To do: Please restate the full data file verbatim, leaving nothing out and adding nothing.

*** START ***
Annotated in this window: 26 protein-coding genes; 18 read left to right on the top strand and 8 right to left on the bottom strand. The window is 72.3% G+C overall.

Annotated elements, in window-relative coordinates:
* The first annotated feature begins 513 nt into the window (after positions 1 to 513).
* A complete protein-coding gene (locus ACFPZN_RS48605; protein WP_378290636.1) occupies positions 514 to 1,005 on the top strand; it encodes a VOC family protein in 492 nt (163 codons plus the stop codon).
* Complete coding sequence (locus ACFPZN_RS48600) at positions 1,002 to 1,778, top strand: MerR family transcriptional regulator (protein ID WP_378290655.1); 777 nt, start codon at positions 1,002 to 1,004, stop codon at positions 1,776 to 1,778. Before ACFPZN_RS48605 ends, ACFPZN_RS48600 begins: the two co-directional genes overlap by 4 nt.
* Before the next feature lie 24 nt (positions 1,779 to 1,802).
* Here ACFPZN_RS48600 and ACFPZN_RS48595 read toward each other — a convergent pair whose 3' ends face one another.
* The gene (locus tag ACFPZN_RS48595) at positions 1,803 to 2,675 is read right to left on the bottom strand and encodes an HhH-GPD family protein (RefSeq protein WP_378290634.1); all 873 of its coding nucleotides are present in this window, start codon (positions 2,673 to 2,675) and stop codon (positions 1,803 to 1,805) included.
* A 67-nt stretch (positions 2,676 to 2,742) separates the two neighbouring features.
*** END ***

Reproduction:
Annotated in this window: 26 protein-coding genes; 18 read left to right on the top strand and 8 right to left on the bottom strand. The window is 72.3% G+C overall.

Annotated elements, in window-relative coordinates:
* The first annotated feature begins 513 nt into the window (after positions 1 to 513).
* A complete protein-coding gene (locus ACFPZN_RS48605; protein WP_378290636.1) occupies positions 514 to 1,005 on the top strand; it encodes a VOC family protein in 492 nt (163 codons plus the stop codon).
* Complete coding sequence (locus ACFPZN_RS48600) at positions 1,002 to 1,778, top strand: MerR family transcriptional regulator (protein ID WP_378290655.1); 777 nt, start codon at positions 1,002 to 1,004, stop codon at positions 1,776 to 1,778. Before ACFPZN_RS48605 ends, ACFPZN_RS48600 begins: the two co-directional genes overlap by 4 nt.
* Before the next feature lie 24 nt (positions 1,779 to 1,802).
* Here ACFPZN_RS48600 and ACFPZN_RS48595 read toward each other — a convergent pair whose 3' ends face one another.
* The gene (locus tag ACFPZN_RS48595) at positions 1,803 to 2,675 is read right to left on the bottom strand and encodes an HhH-GPD family protein (RefSeq protein WP_378290634.1); all 873 of its coding nucleotides are present in this window, start codon (positions 2,673 to 2,675) and stop codon (positions 1,803 to 1,805) included.
* A 67-nt stretch (positions 2,676 to 2,742) separates the two neighbouring features.